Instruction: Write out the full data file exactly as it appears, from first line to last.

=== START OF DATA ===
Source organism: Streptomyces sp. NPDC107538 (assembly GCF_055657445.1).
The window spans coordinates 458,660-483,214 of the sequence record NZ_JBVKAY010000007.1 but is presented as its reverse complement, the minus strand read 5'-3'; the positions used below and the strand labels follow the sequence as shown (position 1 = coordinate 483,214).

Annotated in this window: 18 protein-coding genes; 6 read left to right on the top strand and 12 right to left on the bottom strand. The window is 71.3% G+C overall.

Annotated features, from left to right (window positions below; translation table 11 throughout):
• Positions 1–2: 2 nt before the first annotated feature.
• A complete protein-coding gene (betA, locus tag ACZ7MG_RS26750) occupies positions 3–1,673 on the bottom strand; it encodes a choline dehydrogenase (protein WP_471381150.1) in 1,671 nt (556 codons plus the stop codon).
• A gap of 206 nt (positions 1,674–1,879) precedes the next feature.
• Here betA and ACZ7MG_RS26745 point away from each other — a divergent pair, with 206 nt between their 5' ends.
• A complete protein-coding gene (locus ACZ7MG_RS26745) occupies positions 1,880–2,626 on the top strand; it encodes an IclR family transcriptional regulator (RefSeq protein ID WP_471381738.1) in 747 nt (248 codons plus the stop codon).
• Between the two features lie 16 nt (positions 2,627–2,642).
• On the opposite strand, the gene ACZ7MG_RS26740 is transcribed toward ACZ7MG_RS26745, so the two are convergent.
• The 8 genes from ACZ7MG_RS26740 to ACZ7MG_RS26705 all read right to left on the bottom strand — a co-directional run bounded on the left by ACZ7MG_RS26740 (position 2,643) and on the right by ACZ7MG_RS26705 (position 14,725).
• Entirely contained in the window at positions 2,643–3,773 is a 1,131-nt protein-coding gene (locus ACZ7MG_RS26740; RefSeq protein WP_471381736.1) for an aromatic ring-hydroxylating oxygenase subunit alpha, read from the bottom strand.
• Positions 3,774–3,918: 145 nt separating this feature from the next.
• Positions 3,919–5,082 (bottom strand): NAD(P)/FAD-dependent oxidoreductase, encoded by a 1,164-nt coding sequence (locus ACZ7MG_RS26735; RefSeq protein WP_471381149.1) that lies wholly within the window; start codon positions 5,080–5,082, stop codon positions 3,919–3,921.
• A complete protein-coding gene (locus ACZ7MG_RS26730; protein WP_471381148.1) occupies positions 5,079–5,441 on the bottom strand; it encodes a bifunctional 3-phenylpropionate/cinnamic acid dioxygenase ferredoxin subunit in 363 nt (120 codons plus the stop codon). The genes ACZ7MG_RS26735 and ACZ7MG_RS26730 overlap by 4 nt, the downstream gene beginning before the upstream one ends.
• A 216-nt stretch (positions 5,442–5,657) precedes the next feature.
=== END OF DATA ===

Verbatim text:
Source organism: Streptomyces sp. NPDC107538 (assembly GCF_055657445.1).
The window spans coordinates 458,660-483,214 of the sequence record NZ_JBVKAY010000007.1 but is presented as its reverse complement, the minus strand read 5'-3'; the positions used below and the strand labels follow the sequence as shown (position 1 = coordinate 483,214).

Annotated in this window: 18 protein-coding genes; 6 read left to right on the top strand and 12 right to left on the bottom strand. The window is 71.3% G+C overall.

Annotated features, from left to right (window positions below; translation table 11 throughout):
• Positions 1–2: 2 nt before the first annotated feature.
• A complete protein-coding gene (betA, locus tag ACZ7MG_RS26750) occupies positions 3–1,673 on the bottom strand; it encodes a choline dehydrogenase (protein WP_471381150.1) in 1,671 nt (556 codons plus the stop codon).
• A gap of 206 nt (positions 1,674–1,879) precedes the next feature.
• Here betA and ACZ7MG_RS26745 point away from each other — a divergent pair, with 206 nt between their 5' ends.
• A complete protein-coding gene (locus ACZ7MG_RS26745) occupies positions 1,880–2,626 on the top strand; it encodes an IclR family transcriptional regulator (RefSeq protein ID WP_471381738.1) in 747 nt (248 codons plus the stop codon).
• Between the two features lie 16 nt (positions 2,627–2,642).
• On the opposite strand, the gene ACZ7MG_RS26740 is transcribed toward ACZ7MG_RS26745, so the two are convergent.
• The 8 genes from ACZ7MG_RS26740 to ACZ7MG_RS26705 all read right to left on the bottom strand — a co-directional run bounded on the left by ACZ7MG_RS26740 (position 2,643) and on the right by ACZ7MG_RS26705 (position 14,725).
• Entirely contained in the window at positions 2,643–3,773 is a 1,131-nt protein-coding gene (locus ACZ7MG_RS26740; RefSeq protein WP_471381736.1) for an aromatic ring-hydroxylating oxygenase subunit alpha, read from the bottom strand.
• Positions 3,774–3,918: 145 nt separating this feature from the next.
• Positions 3,919–5,082 (bottom strand): NAD(P)/FAD-dependent oxidoreductase, encoded by a 1,164-nt coding sequence (locus ACZ7MG_RS26735; RefSeq protein WP_471381149.1) that lies wholly within the window; start codon positions 5,080–5,082, stop codon positions 3,919–3,921.
• A complete protein-coding gene (locus ACZ7MG_RS26730; protein WP_471381148.1) occupies positions 5,079–5,441 on the bottom strand; it encodes a bifunctional 3-phenylpropionate/cinnamic acid dioxygenase ferredoxin subunit in 363 nt (120 codons plus the stop codon). The genes ACZ7MG_RS26735 and ACZ7MG_RS26730 overlap by 4 nt, the downstream gene beginning before the upstream one ends.
• A 216-nt stretch (positions 5,442–5,657) precedes the next feature.